In this book Takeo Hoshi and Anil Kashyap examine the history of the Japanese financial system, from its nineteenth-century beginnings through the collapse of the 1990s that concluded with sweeping reforms. Combining financial theory with new data and original case studies, they show why the Japanese financial system developed as it did and how its history affects its ongoing evolution.
The authors describe four major periods within Japan's financial history and speculate on the fifth, into which Japan is now moving. Throughout, they focus on four questions: How do households hold their savings? How is business financing provided? What range of services do banks provide? And what is the nature and extent of bank involvement in the management of firms? The answers provide a framework for analyzing the history of the past 150 years, as well as implications of the just-completed reforms known as the "Japanese Big Bang."
Hoshi and Kashyap show that the largely successful era of bank dominance in postwar Japan is over, largely because deregulation has exposed the banks to competition from capital markets and foreign competitors. The banks are destined to shrink as households change their savings patterns and their customers continue to migrate to new funding sources. Securities markets are set to re-emerge as central to corporate finance and governance.
About the Authors
Takeo Hoshi is Professor of Economics in the Graduate School of International Relations and Pacific Studies at the University of California, San Diego.
Anil K Kashyap is Edward Eagle Brown Professor of Economics and Finance and Richard N. Rossett Faculty Fellow at the University of Chicago Booth School of Business. He is the coauthor of Corporate Financing and Governance in Japan: The Road to the Future (MIT Press, 2001).
"This book is a fascinating analysis of the past, present, and future of the Japanese financial system. It sheds a great deal of light on Japan's current troubles and their potential solution."--Ben S. Bernanke, Howard Harrison and Gabrielle Snyder Beck Professor of Economics and Public Affairs, Princeton University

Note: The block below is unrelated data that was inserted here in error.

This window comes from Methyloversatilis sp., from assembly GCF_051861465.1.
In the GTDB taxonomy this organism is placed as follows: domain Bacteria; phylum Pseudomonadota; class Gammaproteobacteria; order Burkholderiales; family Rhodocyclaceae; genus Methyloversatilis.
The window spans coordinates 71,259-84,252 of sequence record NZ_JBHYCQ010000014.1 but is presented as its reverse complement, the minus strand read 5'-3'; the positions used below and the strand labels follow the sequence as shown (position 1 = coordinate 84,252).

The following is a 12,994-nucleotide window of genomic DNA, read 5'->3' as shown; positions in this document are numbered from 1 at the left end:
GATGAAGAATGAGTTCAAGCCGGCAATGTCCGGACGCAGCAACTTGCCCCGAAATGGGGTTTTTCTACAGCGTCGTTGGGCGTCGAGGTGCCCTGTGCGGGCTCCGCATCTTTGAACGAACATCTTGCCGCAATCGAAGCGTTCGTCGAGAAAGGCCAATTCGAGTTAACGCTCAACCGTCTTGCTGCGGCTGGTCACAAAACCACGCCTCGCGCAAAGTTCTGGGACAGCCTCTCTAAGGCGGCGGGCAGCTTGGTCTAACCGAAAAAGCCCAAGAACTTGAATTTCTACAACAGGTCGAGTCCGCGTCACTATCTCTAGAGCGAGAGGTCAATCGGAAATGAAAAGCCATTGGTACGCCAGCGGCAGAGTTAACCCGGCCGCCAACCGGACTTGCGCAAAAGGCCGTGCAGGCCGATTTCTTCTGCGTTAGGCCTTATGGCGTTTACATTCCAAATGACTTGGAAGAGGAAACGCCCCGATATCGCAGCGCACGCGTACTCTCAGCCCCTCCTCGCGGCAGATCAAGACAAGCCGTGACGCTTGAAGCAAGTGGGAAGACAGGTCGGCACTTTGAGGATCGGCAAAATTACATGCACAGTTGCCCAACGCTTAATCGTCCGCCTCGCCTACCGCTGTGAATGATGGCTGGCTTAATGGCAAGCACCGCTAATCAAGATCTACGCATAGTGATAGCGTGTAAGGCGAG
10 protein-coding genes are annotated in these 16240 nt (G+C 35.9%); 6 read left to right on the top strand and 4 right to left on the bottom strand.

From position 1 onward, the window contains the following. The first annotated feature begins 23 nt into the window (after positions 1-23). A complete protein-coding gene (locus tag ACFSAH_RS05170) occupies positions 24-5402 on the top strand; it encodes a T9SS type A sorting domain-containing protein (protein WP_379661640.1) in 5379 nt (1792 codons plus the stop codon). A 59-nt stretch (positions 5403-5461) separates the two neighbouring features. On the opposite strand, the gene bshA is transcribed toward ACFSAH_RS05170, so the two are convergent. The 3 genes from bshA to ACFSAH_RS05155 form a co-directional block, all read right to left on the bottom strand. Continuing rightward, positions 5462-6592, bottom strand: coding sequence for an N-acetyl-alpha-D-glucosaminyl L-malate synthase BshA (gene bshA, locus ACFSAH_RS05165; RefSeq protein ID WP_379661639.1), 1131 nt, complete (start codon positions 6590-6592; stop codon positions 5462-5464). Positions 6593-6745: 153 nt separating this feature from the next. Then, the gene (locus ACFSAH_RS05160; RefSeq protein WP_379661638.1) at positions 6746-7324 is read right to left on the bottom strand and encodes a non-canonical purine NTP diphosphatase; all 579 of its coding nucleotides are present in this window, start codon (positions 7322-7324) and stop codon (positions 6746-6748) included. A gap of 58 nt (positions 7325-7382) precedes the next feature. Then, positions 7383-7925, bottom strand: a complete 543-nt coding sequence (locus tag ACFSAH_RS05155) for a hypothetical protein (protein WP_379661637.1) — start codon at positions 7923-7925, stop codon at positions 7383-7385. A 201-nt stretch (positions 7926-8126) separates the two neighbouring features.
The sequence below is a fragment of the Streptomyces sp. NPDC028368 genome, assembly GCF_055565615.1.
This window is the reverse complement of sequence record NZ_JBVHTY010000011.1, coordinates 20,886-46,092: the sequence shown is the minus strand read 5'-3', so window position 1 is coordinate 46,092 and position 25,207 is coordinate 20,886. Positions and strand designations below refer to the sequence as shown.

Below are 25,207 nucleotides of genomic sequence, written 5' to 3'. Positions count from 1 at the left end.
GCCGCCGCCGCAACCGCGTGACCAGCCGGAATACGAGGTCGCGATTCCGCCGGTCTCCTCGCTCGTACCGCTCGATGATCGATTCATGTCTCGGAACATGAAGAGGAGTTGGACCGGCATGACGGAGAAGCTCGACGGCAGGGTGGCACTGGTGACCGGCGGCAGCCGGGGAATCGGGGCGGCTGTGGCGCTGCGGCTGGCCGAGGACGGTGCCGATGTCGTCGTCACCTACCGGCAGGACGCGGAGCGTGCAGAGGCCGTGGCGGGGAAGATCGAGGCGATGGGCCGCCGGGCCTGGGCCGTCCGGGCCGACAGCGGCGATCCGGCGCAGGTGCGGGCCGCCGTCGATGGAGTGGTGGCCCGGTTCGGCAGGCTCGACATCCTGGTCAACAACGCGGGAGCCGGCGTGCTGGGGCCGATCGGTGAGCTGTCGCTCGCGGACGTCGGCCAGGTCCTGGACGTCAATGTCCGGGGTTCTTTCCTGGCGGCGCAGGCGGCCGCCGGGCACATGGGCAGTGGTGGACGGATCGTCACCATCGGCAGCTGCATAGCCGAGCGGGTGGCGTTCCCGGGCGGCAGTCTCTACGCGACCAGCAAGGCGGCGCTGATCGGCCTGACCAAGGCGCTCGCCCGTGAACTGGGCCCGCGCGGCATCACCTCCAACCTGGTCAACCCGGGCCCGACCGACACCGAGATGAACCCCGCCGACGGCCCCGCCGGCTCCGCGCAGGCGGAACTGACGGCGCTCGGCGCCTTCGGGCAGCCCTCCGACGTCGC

"Hoshi and Kashyap crystallize much of their high-quality research in this book. Corporate Financing and Government in Japan tells of the rise and fall of banking dominance over Japanese corporations with historical accounts, economic theory, and summaries of empirical analysis. The book will be an authoritative read for a wide-ranging audience, including college students, MBA students, and scholars in the field."--Takatoshi Ito, Professor, Hitotsubashi University
"Hoshi and Kashyap are most reliable students of the Japanese financial system, and the publication of their book is extremely timely and welcome. Corporate Financing and Governance in Japan places the present Japanese crisis in a historical perspective using rich historical data and interesting case studies, provides its diagnosis with advanced analytical concepts, and thoughtfully lays out a possible future course for the Japanese system. It is a pleasantly readable, informative, and insightful book."--Masahiko Aoki, Professor Emeritus, Stanford University, and President-Elect, the International Economic Association
"This book provides insightful accounts of the turbulent institutional transformations in Hungary and of the evolution of contemporary economic thought--both of which the author himself has been actively engaged in. It may also be read as a treatise on the ethics and psychology of scientific creation by a leading social science scholar of our time."--Masahiko Aoki, Professor Emeritus, Stanford University, and President-Elect, the International Economic Association
45th Nikkei Prize for Excellent Books in Economic Science, presented by the Japan Center for Economic Research and Nihon Keizai Shimbun Inc. on November 5, 2002.